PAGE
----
It is particularly important to make the business case for hiring for potential rather than just for experience, the Council agreed. Especially in challenging times of change, hiring teams tend to revert to what they know – which frequently means hiring non-diverse candidates that have done the job before and are perceived to be a safe pair of hands, providing reassurance in difficult circumstances.

But the markets and systems in which business operate may be fundamentally different today to how they were in the past, and what was perceived to have worked before will not necessarily work now. Companies are often hiring “for what they think they need rather than what they truly need” – which may be fresh thinking fostered by diverse candidates with non-traditional experiences and backgrounds. As a participant in our discussion put it: “We need to be imaginative and creative so we can bring diverse leaders through, because if they’re operating at their full potential, they add value to our business and our leadership”.

One participant emphasised that recruiters play an important role as a trusted “broker” between candidates and employer – elevating the confidence of both parties to think unconventionally, and for organisations to take a risk on someone different from their usual hire.

“When we say that diversity is good for business, what exactly does that mean? The language we use is important – the way we challenge those leaders who now feel that diversity isn’t necessarily as important. How how do we go back to them and speak their language to tell them that actually, it is?”

Focusing on ‘calling in’ rather than ‘calling out’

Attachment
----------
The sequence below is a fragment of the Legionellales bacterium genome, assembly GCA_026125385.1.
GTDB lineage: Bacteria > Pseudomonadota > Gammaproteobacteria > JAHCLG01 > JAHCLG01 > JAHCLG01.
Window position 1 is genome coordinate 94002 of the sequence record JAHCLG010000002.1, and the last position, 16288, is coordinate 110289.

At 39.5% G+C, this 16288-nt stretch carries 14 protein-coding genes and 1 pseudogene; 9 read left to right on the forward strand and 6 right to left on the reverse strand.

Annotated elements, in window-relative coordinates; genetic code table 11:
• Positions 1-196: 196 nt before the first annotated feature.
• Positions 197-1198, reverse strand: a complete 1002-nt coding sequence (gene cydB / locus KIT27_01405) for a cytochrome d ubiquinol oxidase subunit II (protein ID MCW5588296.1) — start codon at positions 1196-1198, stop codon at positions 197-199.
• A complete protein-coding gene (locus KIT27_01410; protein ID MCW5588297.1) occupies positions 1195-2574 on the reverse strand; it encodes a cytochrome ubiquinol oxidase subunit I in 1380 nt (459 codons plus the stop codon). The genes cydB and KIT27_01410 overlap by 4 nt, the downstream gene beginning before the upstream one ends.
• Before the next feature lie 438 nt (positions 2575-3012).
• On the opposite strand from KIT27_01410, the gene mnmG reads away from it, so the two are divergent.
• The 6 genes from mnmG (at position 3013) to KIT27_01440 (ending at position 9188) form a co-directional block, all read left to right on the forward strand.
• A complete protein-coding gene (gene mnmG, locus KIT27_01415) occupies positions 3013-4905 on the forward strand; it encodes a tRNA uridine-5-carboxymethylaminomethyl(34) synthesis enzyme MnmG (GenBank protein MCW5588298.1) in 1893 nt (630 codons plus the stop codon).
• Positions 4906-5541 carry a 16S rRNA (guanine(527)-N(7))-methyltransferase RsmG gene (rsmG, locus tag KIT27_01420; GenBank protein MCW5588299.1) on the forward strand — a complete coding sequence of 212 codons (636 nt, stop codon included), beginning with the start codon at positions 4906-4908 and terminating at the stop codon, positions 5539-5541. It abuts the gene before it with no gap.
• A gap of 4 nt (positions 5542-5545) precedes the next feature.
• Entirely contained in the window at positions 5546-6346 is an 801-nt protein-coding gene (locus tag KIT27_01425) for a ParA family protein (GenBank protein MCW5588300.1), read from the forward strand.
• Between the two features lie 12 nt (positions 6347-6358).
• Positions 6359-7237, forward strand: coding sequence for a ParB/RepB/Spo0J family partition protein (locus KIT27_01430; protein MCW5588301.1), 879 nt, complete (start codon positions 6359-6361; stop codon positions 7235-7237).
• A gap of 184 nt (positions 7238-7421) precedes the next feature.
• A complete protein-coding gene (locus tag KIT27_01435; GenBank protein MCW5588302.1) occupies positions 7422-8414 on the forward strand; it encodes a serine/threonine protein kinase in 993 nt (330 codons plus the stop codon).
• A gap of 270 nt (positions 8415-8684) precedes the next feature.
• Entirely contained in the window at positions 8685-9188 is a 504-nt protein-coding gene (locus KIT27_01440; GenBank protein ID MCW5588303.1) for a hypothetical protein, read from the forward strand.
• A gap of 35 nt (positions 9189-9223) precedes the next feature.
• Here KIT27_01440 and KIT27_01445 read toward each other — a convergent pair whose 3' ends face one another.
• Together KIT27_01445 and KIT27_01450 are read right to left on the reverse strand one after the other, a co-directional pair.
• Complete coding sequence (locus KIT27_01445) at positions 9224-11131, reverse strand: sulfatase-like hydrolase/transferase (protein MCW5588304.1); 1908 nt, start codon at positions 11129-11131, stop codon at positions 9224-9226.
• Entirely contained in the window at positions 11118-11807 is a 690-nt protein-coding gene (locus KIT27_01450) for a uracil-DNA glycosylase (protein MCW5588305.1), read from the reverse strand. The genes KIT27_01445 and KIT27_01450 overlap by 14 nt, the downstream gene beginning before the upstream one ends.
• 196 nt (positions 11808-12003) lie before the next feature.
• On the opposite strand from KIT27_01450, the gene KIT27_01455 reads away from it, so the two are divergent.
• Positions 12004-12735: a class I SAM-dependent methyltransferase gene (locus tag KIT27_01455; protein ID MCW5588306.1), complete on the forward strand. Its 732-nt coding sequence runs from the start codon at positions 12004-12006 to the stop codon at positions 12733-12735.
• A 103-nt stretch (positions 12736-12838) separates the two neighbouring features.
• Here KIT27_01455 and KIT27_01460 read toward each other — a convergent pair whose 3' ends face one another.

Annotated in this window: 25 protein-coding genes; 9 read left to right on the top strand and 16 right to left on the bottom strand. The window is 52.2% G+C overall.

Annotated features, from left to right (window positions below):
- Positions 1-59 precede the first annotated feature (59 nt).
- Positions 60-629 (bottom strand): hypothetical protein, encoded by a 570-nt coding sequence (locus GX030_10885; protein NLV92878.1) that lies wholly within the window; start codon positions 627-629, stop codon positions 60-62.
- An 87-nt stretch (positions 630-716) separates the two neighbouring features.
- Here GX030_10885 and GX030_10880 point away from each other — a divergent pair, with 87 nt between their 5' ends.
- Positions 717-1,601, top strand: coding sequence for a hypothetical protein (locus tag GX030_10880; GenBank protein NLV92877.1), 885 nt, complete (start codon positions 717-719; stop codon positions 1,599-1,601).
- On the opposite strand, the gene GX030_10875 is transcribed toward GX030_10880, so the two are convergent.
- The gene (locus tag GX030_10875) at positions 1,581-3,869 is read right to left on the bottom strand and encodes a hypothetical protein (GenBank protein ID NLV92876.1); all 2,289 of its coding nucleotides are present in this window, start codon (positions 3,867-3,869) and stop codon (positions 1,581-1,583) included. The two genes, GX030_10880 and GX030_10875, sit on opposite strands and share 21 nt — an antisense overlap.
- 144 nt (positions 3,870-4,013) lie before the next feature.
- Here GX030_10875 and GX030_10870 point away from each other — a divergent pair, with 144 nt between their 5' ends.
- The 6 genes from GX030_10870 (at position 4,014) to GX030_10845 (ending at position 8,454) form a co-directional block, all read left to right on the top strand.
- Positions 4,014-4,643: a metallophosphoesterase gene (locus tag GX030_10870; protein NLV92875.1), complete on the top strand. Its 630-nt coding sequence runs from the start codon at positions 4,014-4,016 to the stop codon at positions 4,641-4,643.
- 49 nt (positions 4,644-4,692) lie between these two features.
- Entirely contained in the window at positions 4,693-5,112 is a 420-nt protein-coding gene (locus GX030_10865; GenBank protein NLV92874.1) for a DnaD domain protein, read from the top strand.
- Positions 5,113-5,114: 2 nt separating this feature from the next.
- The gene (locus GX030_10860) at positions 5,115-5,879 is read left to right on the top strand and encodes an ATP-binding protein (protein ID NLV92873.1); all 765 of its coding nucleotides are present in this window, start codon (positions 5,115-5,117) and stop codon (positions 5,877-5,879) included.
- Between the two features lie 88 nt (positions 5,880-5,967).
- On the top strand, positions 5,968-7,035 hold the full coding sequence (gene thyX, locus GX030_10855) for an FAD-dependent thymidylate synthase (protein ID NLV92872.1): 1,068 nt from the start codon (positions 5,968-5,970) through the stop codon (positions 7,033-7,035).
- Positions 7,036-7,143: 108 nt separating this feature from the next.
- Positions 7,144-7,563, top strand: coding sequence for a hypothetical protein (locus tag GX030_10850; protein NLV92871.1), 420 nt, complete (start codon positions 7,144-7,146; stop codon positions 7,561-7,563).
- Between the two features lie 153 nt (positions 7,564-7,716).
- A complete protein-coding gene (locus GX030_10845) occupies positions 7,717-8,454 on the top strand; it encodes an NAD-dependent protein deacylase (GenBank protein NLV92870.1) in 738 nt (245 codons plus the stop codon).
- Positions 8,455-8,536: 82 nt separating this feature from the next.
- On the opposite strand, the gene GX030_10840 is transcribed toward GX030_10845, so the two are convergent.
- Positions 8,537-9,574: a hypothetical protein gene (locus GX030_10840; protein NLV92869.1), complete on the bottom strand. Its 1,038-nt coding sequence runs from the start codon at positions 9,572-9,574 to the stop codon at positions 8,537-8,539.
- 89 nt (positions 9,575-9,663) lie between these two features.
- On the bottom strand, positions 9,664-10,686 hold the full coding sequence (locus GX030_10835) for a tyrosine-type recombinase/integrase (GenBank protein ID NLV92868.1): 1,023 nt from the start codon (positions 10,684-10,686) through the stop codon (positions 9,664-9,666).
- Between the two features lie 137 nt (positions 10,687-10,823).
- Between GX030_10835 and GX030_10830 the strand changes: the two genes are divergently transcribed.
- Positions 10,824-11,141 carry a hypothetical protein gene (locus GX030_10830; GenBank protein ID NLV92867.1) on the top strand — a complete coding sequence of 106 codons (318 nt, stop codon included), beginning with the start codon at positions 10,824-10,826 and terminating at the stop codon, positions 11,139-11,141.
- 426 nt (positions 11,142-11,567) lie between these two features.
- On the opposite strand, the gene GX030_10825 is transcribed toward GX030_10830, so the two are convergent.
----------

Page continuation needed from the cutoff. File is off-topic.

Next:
To move the diversity agenda forward, individuals in businesses should be equipped with the “confidence, skills and vocabulary” to demand something different. This especially includes those at more junior levels: there needs to be pressure from the bottom of organisations as well as from the top. But we can’t expect juniors to automatically have that confidence to ‘call out’ bad behaviour where they see it – organisations need to encourage their employees not to be bystanders, in the knowledge that what they raise will be heard and acknowledged.

At the same time, as one of our participants put it, “more often you can call people in than call them out”. We can disagree in a workplace environment and have different opinions, so long as it’s in a respectful way and we appreciate each other’s differences. At the heart of inclusive leadership is creating an environment where people can “agreeably disagree” and raise different points of view without being shot down”. This will, in fact, lead to better business outcomes because it challenges groupthink.

Our Council members agreed on the importance of conveying that a more inclusive workplace makes for a better workplace for everybody – it is a not a zero-sum game. We also agreed that it is vital to not pit groups against each other, and we need to continue to embed social mobility into the diversity discussion. In doing so, we can help those who perceive it as a threat to feel much more involved and engaged.

“Bringing people together will be critical in the DE&I space in the future. We should talk about how we capture the multiple layers of diversity. Everyone needs to be part of that solution, and we must not isolate one group versus another.”

The Belonging Project

We launched the Belonging Project, conducting over 100 interviews globally with a diverse range of people. Our research reaffirmed our core belief: organizations that create a strong sense of Belonging are more successful – in business, employee satisfaction and longevity. Belonging is the proven cornerstone of success.


When we founded Hedley May, we made a commitment to make a positive impact on our broader communities. We focus on providing opportunity to the underserved through mentorship, internships, workshops and other career development initiatives. We are also dedicated advocates and supporters of numerous social mobility programs.